• In a typical project the pressures of learning the business, addressing technology, business, and team personality issues, will very quickly overwhelm even the most prepared person
    • Add to this a major change in delivery methodology and it will lead one to revert to known approaches
    • A major mitigation here is training and more importantly, effective support from someone with actual experience in the field
  • The new role of testing
    • Automated testing is fundamental to quality, short delivery cycles, and hence the agile model
    • Yet, there are many barriers: taking on a legacy application with no existing test suites; lack of tools for many aspects of an application; lack of team knowledge on how to do this
    • People will want to revert to more comfortable manual testing approaches
    • TDD (Test-Driven Development) will be a struggle to adopt. It is counter-intuitive unless tried
  • The change in responsibilities and expectations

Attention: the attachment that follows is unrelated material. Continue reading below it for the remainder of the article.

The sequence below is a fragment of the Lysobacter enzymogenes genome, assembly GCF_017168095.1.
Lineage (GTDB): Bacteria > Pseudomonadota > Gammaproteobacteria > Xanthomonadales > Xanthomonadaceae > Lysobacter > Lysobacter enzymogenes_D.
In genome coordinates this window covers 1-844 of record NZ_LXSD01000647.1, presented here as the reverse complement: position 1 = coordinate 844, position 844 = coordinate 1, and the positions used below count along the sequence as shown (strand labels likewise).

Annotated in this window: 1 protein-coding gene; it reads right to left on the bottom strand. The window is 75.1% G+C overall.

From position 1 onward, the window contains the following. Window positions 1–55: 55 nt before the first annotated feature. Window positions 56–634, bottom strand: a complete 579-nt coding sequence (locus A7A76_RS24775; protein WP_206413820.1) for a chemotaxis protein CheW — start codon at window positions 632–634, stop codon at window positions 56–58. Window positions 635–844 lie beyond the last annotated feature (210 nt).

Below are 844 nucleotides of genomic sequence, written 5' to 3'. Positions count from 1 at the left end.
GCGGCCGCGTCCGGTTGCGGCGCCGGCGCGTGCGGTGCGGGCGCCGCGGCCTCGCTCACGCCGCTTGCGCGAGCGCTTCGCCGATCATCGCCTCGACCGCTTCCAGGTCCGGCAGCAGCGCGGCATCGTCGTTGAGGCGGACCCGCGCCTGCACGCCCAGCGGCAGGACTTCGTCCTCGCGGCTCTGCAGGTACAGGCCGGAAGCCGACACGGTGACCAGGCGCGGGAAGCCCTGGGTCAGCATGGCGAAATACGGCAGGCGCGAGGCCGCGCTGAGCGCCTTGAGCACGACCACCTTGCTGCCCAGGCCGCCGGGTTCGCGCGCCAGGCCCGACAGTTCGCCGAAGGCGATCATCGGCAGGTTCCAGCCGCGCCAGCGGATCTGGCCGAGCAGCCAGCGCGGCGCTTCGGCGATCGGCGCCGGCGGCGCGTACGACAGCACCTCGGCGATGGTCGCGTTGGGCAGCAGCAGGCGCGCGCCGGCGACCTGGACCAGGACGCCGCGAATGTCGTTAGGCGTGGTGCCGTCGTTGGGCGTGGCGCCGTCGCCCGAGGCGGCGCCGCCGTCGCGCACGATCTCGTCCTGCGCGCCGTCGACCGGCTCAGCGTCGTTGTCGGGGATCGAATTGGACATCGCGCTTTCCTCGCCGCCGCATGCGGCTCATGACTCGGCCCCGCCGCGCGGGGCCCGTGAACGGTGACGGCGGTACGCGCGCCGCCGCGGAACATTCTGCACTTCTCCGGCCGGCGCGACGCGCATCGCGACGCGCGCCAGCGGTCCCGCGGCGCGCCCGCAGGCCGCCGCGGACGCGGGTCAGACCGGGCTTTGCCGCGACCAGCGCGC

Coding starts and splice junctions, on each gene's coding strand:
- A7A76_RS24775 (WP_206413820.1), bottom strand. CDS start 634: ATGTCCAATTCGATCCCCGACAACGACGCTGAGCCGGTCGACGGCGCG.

• Given focus on transparency and on pushing responsibility to the team, the Project Lead will be less of a task manager, and more of a problem solver, and will have to “let go” of a lot of previously-held control
    • Developers will work hand in hand with testers and cannot declare a piece of code “done” until the tester gives the green light
    • Testers who are used to having a more clearly specified set of tasks will struggle, as the Agile tester role involves more thought, planning, and business knowledge
    • For Business Analysts, working just in time on requirements will feel very unnatural. Working hand in hand with developers to define requirements and then to help test them as a developer works will feel very foreign